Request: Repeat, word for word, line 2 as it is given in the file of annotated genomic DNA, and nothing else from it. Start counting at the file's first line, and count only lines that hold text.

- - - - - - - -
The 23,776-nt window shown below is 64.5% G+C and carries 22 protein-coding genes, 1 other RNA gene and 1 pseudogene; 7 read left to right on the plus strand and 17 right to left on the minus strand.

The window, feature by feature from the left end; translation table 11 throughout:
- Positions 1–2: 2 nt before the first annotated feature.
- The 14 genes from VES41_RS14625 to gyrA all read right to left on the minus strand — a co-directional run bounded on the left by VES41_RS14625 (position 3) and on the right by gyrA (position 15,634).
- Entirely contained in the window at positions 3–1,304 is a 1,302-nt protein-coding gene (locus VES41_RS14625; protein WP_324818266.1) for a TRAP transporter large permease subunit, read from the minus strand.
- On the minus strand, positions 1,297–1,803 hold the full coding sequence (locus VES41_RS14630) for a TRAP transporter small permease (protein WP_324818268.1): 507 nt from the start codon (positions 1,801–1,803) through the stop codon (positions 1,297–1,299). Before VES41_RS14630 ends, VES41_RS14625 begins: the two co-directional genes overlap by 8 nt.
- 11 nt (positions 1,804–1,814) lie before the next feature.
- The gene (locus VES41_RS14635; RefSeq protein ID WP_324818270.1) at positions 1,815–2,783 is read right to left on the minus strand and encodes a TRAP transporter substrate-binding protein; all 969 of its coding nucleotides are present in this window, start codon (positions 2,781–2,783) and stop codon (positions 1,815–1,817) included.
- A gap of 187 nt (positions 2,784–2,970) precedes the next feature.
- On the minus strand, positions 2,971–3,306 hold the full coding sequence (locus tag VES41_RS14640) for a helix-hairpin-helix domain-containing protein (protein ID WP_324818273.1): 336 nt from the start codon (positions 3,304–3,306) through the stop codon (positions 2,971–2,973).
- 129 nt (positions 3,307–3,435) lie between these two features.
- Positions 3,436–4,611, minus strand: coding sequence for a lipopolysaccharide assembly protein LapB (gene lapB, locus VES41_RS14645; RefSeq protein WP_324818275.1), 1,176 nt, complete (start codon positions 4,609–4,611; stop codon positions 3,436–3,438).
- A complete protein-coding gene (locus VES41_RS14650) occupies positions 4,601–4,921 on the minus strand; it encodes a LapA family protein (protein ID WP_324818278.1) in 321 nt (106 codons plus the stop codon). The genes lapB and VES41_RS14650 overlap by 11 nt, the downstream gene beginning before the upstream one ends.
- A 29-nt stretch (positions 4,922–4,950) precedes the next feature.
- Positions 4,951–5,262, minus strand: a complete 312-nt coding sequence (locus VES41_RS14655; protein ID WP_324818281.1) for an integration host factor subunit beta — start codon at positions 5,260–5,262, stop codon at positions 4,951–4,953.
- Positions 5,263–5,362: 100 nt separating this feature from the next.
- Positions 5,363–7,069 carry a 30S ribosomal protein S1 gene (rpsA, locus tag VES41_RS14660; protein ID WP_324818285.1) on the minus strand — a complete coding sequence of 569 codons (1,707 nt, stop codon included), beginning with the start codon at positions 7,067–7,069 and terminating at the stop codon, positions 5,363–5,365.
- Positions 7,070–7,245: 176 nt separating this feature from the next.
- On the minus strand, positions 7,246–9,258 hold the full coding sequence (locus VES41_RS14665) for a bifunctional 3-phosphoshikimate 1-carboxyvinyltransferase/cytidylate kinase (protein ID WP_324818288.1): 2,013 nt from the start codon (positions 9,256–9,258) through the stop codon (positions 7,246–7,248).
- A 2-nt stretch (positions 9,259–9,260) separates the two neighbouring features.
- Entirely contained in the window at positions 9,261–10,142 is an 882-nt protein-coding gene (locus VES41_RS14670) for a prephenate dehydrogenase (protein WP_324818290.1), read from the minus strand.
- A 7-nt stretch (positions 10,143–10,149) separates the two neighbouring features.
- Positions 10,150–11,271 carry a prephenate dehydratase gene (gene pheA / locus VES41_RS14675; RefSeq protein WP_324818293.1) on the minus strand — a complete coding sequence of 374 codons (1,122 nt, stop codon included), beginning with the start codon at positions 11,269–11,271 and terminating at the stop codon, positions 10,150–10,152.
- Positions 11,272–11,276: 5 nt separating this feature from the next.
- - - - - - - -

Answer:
The window, feature by feature from the left end; translation table 11 throughout: